Making Banner Ads Work
David H. Foster
Generating cost-effective subscriptions through outside sites is tough. Here’s some tips to give you an edge.
Virtually (pun intended) every subscription marketer out there is working overtime to try to maximize the Internet as a source. Doing this within the context of a magazine’s own site is challenging enough, but using banner ads on outside sites has proved even more problematic. That’s why I thought I’d use this first installment of CM’s new bimonthly column devoted to Web marketing, cmsubmarketing.com, to offer some tips on making banner ads work.
It’s not hard to understand why it’s tough to make banners generate economical subscriptions. Marketers who use banner ads are competing in an environment that becomes more crowded and saturated every day. Banner ad click-through rates are dropping dramatically, even as Internet use continues to soar. According to The Industry Standard, the number of Internet users jumped from 147 million to 196 million between 1998 and 1999. Yet, the average click-through rate plummeted from 10 percent to less than 1 percent between 1994 and 1999.
Out-of-pocket costs have remained relatively stable because of increased inventory According to AdKnowledge eAnalytics, a Palo Alto, CA-based strategic analysis service, the number of Web sites that seek advertising jumped from 2.1 million to 2.6 million between June and September of last year, but the average CPM (cost per thousand) declined only a tad, staying in the vicinity of $34.
CPM DEALS DON’T CUT IT While CPM deals remain by far the most common in the Internet world, these rarely work for subscription marketing purposes. “In general, CPM deals don’t produce cost-effective circulation orders, unless you can get an unusually low CPM, or you can come up with breakthrough creative,” notes Steve Sutton, circulation director, Interactive Media Group, Ziff-Davis, Inc.
“We could not get CPM’s to work for us,” concurs Tom Slater, director, circulation, ESPN The Magazine. “Even if CPM is very low, the low response creates a very high cost-per-order. Sites that want to deal only on CPM are quick to get you up and running and will try to give you the world. After all, they only care about driving eyeballs to your banner. However, I care about driving subscriptions. I could get millions of eyeballs on my ad, but if they don’t order anything, I’ve spent a lot of money for nothing.”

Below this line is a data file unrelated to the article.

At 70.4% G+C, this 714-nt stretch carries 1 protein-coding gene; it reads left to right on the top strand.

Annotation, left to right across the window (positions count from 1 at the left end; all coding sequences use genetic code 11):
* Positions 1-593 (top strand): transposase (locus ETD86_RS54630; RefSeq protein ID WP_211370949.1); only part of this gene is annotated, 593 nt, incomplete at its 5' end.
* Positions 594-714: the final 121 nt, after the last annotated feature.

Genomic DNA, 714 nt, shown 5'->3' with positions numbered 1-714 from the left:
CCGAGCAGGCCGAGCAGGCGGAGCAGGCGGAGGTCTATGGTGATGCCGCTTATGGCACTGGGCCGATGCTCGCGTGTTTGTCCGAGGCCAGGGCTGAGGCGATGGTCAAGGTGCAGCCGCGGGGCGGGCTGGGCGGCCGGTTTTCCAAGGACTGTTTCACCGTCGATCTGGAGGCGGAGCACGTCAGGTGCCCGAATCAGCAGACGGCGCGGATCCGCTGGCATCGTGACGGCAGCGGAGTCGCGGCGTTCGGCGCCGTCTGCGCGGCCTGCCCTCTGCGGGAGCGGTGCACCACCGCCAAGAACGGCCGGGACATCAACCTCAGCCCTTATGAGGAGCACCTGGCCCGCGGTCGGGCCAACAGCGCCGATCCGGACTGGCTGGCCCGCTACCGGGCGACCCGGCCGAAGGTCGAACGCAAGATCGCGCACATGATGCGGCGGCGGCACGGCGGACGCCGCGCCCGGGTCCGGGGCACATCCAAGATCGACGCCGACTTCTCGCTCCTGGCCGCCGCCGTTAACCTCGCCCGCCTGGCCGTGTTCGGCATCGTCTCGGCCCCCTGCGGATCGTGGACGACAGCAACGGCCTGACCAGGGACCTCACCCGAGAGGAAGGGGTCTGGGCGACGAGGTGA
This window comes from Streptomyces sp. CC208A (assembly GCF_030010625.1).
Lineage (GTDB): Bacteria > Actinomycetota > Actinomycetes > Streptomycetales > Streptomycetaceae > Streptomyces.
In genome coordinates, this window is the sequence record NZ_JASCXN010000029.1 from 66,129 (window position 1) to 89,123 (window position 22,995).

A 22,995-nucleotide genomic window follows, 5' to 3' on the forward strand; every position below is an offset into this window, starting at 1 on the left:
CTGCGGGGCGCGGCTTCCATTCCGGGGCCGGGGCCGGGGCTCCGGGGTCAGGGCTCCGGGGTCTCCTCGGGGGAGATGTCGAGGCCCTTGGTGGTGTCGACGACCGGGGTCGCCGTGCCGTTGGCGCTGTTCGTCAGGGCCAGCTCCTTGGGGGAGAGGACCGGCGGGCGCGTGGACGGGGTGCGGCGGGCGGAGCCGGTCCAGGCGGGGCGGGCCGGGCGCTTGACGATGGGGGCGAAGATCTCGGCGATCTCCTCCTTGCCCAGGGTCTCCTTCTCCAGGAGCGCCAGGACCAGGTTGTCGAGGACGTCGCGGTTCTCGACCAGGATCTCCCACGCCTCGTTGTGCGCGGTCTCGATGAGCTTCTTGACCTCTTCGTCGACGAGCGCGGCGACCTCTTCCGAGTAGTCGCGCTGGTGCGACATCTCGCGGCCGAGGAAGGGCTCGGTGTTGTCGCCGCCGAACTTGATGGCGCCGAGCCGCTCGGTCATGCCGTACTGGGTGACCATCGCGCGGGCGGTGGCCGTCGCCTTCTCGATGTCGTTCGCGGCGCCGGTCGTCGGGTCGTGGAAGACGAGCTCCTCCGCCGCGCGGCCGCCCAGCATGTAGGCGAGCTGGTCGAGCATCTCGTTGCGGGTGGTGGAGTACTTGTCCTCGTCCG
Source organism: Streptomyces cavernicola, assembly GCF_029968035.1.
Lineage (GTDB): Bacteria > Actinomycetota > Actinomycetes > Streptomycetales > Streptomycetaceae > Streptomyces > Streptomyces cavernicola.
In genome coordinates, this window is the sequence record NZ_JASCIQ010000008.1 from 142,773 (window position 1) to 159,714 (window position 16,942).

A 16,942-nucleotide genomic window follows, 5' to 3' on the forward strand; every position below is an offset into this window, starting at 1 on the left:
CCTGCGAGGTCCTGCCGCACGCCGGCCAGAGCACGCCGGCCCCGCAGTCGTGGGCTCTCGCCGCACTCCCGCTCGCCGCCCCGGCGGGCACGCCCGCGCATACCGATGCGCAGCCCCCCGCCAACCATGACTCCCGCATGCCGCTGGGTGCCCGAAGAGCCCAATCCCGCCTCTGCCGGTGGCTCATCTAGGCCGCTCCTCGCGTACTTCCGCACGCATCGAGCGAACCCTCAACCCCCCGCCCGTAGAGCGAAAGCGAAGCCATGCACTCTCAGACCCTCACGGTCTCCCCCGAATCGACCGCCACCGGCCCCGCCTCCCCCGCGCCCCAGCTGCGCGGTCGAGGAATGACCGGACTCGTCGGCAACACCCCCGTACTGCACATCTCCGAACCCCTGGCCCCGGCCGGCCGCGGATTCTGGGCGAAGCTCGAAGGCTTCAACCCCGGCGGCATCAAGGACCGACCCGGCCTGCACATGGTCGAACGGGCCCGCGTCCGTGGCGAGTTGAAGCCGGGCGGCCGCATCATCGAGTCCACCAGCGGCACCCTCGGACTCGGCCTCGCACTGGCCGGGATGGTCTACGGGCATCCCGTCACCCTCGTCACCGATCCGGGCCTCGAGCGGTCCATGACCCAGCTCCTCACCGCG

WHAT ARE THE ALTERNATIVES?
Even circulators for large-circulation magazines with strong brands try to steer clear of straight CPM buys. But some are getting banner ads placed in powerful sites, or even search engines, through ad page trade-outs. At Conde Nast, for instance, banner ads for Mademoiselle, Vogue, GQ or The New Yorker may show up on search engines such as Lycos. “We may contract for 10,000 or 100,000 impressions, depending on the size of the site and the value of the deal,” reports Rebecca Petruck, associate manager, online marketing. “In most cases, these are barter arrangements.”
Niche publishers may have better luck with CPM’s by getting help on the buying end. For example, Flycast, a San Francisco-based Web media buyer, offers a program for targeting a magazine’s potential audience on affinity sites. The firm works with 1,775 Web sites, placing ads for a number of national brands (including several magazines) at banner-served CPM costs ranging from $4 to $6.
Executive VP and chief revenue officer Jeff Lehman claims that Flycast’s optimization model can double response rates. After a test period that usually last about four days, Flycast determines which creative runs best for a client on selected, appropriate sites. After the test results are run through the optimization model, a roll-out plan is prepared and implemented. The proof of the effectiveness of this approach, Lehman says, is in the results: Whereas only about 20 percent of all available banners on the Web are sold out, Flycast’s inventory is 85 percent sold-out.
The firm recently announced new programs that may broaden its magazine base. One is a CPC (that is, cost-per-click) program to complement the core CPM offerings.
Of course, publishers can also take the approach of trying to negotiate for CPO (cost per order) deals. A lot of legwork and an aggressive approach can sometimes pay off.
“We’ve found that the CPO does better for us,” notes June Sargent, VP, circulation for Red Herring Communications, Inc. “It gives us more negotiating room up front, and if we promote a soft offer and only pay $1 per gross order, it doesn’t cost us much out of pocket if the subscriber doesn’t pay.”
“On a straight CPO, you’re paying for what you’re really getting, response-wise, which gives the campaign a chance for a reasonable P&L,” says Slater. On a CPO basis, some sites may not be so aggressive in getting eyeballs to your banner ad, but they’re generally willing to work more diligently at targeting your offer, so that it’s viewed by the desired audience, he says.
“However, the bigger and better the site, the less inclined they are to offer CPO deals, because they can sell their banner inventory outright,” he adds.
The most logical places to look for CPO deals are sites close to your own business. Sponsorships of email newsletters that serve audiences related to the interests of your magazine readers are likely to be the most productive avenues. And establishing and building relationships with affinity sites by offering editorial material is a natural in cases where the partner is a product manufacturer. In such cases, the deal should include a line in the email newsletter directing the reader to a sign-up URL.